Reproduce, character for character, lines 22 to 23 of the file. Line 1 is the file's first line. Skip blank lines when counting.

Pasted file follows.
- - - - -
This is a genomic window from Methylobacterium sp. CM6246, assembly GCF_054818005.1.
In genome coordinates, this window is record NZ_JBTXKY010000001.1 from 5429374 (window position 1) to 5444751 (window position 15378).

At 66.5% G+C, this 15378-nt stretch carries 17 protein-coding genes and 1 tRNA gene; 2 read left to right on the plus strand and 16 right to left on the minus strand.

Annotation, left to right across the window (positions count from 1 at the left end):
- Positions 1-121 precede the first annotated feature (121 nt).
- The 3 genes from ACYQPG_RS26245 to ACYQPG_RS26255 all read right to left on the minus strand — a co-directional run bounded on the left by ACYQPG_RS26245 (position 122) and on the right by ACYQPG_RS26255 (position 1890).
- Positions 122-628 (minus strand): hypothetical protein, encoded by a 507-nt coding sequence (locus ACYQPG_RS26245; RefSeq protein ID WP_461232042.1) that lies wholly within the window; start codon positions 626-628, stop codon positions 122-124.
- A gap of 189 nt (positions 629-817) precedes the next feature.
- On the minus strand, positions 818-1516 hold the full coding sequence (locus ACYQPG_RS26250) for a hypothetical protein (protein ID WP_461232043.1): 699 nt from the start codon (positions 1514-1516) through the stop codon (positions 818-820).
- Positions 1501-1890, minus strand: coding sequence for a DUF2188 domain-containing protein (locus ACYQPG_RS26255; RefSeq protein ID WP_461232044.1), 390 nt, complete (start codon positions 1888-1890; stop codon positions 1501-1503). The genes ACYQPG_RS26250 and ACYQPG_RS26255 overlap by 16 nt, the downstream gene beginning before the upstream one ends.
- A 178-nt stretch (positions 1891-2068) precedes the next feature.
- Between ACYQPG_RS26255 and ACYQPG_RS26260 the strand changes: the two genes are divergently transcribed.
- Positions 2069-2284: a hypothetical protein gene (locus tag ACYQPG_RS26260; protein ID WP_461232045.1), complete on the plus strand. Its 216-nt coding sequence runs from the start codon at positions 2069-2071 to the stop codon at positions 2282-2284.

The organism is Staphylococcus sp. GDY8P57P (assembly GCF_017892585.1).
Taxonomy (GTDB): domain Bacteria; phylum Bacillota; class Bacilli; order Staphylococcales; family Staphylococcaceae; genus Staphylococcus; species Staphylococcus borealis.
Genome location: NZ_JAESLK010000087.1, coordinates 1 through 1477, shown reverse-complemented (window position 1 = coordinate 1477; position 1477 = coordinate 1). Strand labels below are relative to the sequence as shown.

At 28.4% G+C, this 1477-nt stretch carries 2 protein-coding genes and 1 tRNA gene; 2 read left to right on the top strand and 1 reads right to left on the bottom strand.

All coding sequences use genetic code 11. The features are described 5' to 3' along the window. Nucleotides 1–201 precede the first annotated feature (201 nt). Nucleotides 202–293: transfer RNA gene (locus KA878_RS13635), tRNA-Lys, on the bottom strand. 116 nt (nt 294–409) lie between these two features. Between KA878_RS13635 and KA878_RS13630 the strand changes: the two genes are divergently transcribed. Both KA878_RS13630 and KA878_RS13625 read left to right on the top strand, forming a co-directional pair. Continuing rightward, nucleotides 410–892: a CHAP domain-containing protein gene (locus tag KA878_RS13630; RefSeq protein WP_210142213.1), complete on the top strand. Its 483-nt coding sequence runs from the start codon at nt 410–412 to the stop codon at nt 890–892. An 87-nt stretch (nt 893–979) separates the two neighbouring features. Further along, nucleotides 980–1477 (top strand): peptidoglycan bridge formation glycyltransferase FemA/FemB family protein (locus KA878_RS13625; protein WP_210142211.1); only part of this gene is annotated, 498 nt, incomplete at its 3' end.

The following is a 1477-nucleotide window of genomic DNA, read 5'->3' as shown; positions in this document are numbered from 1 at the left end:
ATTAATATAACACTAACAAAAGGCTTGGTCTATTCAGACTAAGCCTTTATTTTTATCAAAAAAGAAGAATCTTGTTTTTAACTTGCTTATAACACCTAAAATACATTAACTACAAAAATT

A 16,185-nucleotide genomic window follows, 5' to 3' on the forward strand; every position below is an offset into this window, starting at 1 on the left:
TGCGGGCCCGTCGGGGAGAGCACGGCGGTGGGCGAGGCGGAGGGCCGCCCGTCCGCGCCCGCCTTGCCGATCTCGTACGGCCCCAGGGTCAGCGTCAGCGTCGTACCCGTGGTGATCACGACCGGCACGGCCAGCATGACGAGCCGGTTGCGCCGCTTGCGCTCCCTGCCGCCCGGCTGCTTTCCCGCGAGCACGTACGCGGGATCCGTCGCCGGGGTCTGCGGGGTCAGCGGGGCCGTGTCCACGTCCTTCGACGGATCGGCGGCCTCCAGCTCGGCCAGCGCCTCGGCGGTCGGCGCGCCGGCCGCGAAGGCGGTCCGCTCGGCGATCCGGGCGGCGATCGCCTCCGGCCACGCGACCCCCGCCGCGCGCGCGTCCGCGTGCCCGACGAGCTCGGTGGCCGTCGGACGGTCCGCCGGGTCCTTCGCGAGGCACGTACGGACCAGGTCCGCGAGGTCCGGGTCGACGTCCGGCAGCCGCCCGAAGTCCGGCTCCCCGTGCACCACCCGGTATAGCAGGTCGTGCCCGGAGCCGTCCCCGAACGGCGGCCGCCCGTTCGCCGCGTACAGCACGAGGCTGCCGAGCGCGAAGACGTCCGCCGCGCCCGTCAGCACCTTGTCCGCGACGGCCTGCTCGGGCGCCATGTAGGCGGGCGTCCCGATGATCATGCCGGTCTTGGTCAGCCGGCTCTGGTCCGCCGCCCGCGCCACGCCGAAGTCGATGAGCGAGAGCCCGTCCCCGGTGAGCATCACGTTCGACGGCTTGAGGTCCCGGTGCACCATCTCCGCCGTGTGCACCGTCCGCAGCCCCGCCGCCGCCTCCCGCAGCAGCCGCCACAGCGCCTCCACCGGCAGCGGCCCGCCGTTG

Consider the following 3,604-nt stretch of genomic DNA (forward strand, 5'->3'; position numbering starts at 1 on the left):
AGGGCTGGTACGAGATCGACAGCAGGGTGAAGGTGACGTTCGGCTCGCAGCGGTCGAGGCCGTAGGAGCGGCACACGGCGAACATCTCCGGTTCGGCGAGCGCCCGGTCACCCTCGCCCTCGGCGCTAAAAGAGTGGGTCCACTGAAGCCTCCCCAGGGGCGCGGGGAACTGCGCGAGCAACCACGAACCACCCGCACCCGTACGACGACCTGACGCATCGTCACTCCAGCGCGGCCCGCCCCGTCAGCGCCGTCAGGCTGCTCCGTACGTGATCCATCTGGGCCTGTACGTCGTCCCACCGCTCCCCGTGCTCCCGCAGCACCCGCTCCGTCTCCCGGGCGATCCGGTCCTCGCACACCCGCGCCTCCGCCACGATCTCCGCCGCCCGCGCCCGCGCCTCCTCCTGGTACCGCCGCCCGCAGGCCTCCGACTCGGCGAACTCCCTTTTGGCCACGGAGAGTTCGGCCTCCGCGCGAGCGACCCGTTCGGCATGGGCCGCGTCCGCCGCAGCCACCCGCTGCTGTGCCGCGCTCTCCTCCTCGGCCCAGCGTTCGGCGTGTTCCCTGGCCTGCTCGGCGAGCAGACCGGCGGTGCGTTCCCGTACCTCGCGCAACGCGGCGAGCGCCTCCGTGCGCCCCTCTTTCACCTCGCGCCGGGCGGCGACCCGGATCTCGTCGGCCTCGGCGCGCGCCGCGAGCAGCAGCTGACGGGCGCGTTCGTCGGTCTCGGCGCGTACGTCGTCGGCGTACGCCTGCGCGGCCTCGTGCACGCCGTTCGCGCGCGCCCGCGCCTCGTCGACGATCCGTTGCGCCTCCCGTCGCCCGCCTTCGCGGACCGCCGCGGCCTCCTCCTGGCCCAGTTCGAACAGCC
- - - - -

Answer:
TGCGGGCCCGTCGGGGAGAGCACGGCGGTGGGCGAGGCGGAGGGCCGCCCGTCCGCGCCCGCCTTGCCGATCTCGTACGGCCCCAGGGTCAGCGTCAGCGTCGTACCCGTGGTGATCACGACCGGCACGGCCAGCATGACGAGCCGGTTGCGCCGCTTGCGCTCCCTGCCGCCCGGCTGCTTTCCCGCGAGCACGTACGCGGGATCCGTCGCCGGGGTCTGCGGGGTCAGCGGGGCCGTGTCCACGTCCTTCGACGGATCGGCGGCCTCCAGCTCGGCCAGCGCCTCGGCGGTCGGCGCGCCGGCCGCGAAGGCGGTCCGCTCGGCGATCCGGGCGGCGATCGCCTCCGGCCACGCGACCCCCGCCGCGCGCGCGTCCGCGTGCCCGACGAGCTCGGTGGCCGTCGGACGGTCCGCCGGGTCCTTCGCGAGGCACGTACGGACCAGGTCCGCGAGGTCCGGGTCGACGTCCGGCAGCCGCCCGAAGTCCGGCTCCCCGTGCACCACCCGGTATAGCAGGTCGTGCCCGGAGCCGTCCCCGAACGGCGGCCGCCCGTTCGCCGCGTACAGCACGAGGCTGCCGAGCGCGAAGACGTCCGCCGCGCCCGTCAGCACCTTGTCCGCGACGGCCTGCTCGGGCGCCATGTAGGCGGGCGTCCCGATGATCATGCCGGTCTTGGTCAGCCGGCTCTGGTCCGCCGCCCGCGCCACGCCGAAGTCGATGAGCGAGAGCCCGTCCCCGGTGAGCATCACGTTCGACGGCTTGAGGTCCCGGTGCACCATCTCCGCCGTGTGCACCGTCCGCAGCCCCGCCGCCGCCTCCCGCAGCAGCCGCCACAGCGCCTCCACCGGCAGCGGCCCGCCGTTG

Consider the following 3,604-nt stretch of genomic DNA (forward strand, 5'->3'; position numbering starts at 1 on the left):